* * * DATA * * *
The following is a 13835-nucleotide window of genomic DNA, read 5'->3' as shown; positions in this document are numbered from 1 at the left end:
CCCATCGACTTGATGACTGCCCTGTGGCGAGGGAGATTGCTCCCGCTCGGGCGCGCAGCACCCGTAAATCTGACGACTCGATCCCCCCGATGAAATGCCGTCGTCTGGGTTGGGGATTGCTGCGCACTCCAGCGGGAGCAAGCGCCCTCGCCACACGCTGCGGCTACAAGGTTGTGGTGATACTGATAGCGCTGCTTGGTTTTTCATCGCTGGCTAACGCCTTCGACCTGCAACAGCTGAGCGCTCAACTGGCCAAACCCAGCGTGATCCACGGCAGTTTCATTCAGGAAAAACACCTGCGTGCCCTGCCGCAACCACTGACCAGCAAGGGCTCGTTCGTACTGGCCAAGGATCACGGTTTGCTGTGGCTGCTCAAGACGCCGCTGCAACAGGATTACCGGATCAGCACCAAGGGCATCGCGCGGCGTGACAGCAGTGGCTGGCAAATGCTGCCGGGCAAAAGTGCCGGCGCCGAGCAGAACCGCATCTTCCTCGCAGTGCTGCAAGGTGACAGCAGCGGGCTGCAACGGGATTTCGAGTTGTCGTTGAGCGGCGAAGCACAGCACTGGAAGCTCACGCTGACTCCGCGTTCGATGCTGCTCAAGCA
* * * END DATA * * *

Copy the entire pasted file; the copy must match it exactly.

The following is a 13835-nucleotide window of genomic DNA, read 5'->3' as shown; positions in this document are numbered from 1 at the left end:
CCCATCGACTTGATGACTGCCCTGTGGCGAGGGAGATTGCTCCCGCTCGGGCGCGCAGCACCCGTAAATCTGACGACTCGATCCCCCCGATGAAATGCCGTCGTCTGGGTTGGGGATTGCTGCGCACTCCAGCGGGAGCAAGCGCCCTCGCCACACGCTGCGGCTACAAGGTTGTGGTGATACTGATAGCGCTGCTTGGTTTTTCATCGCTGGCTAACGCCTTCGACCTGCAACAGCTGAGCGCTCAACTGGCCAAACCCAGCGTGATCCACGGCAGTTTCATTCAGGAAAAACACCTGCGTGCCCTGCCGCAACCACTGACCAGCAAGGGCTCGTTCGTACTGGCCAAGGATCACGGTTTGCTGTGGCTGCTCAAGACGCCGCTGCAACAGGATTACCGGATCAGCACCAAGGGCATCGCGCGGCGTGACAGCAGTGGCTGGCAAATGCTGCCGGGCAAAAGTGCCGGCGCCGAGCAGAACCGCATCTTCCTCGCAGTGCTGCAAGGTGACAGCAGCGGGCTGCAACGGGATTTCGAGTTGTCGTTGAGCGGCGAAGCACAGCACTGGAAGCTCACGCTGACTCCGCGTTCGATGCTGCTCAAGCA